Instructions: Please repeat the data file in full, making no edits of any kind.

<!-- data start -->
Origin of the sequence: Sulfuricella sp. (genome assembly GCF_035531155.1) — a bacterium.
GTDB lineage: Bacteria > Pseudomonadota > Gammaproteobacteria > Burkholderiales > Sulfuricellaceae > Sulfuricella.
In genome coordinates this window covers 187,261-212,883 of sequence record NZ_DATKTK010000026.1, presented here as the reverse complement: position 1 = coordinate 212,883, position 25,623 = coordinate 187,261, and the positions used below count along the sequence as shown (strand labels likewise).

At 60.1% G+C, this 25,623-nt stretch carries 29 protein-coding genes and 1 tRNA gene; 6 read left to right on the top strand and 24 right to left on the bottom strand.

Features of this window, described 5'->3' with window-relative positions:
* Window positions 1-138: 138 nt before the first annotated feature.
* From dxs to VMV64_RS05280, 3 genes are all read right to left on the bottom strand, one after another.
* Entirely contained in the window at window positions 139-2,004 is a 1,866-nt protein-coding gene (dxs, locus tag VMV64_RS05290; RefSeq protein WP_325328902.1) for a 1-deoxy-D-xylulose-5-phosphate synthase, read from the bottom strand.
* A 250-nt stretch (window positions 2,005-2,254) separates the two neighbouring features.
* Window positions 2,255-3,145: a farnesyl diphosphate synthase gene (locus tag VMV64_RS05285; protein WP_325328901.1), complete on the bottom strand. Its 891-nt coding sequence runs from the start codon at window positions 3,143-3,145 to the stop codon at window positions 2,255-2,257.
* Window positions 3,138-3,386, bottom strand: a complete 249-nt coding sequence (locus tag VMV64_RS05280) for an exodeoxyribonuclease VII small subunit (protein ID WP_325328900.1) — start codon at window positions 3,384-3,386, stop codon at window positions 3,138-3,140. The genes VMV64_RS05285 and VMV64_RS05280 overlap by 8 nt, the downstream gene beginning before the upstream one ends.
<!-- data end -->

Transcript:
Origin of the sequence: Sulfuricella sp. (genome assembly GCF_035531155.1) — a bacterium.
GTDB lineage: Bacteria > Pseudomonadota > Gammaproteobacteria > Burkholderiales > Sulfuricellaceae > Sulfuricella.
In genome coordinates this window covers 187,261-212,883 of sequence record NZ_DATKTK010000026.1, presented here as the reverse complement: position 1 = coordinate 212,883, position 25,623 = coordinate 187,261, and the positions used below count along the sequence as shown (strand labels likewise).

At 60.1% G+C, this 25,623-nt stretch carries 29 protein-coding genes and 1 tRNA gene; 6 read left to right on the top strand and 24 right to left on the bottom strand.

Features of this window, described 5'->3' with window-relative positions:
* Window positions 1-138: 138 nt before the first annotated feature.
* From dxs to VMV64_RS05280, 3 genes are all read right to left on the bottom strand, one after another.
* Entirely contained in the window at window positions 139-2,004 is a 1,866-nt protein-coding gene (dxs, locus tag VMV64_RS05290; RefSeq protein WP_325328902.1) for a 1-deoxy-D-xylulose-5-phosphate synthase, read from the bottom strand.
* A 250-nt stretch (window positions 2,005-2,254) separates the two neighbouring features.
* Window positions 2,255-3,145: a farnesyl diphosphate synthase gene (locus tag VMV64_RS05285; protein WP_325328901.1), complete on the bottom strand. Its 891-nt coding sequence runs from the start codon at window positions 3,143-3,145 to the stop codon at window positions 2,255-2,257.
* Window positions 3,138-3,386, bottom strand: a complete 249-nt coding sequence (locus tag VMV64_RS05280) for an exodeoxyribonuclease VII small subunit (protein ID WP_325328900.1) — start codon at window positions 3,384-3,386, stop codon at window positions 3,138-3,140. The genes VMV64_RS05285 and VMV64_RS05280 overlap by 8 nt, the downstream gene beginning before the upstream one ends.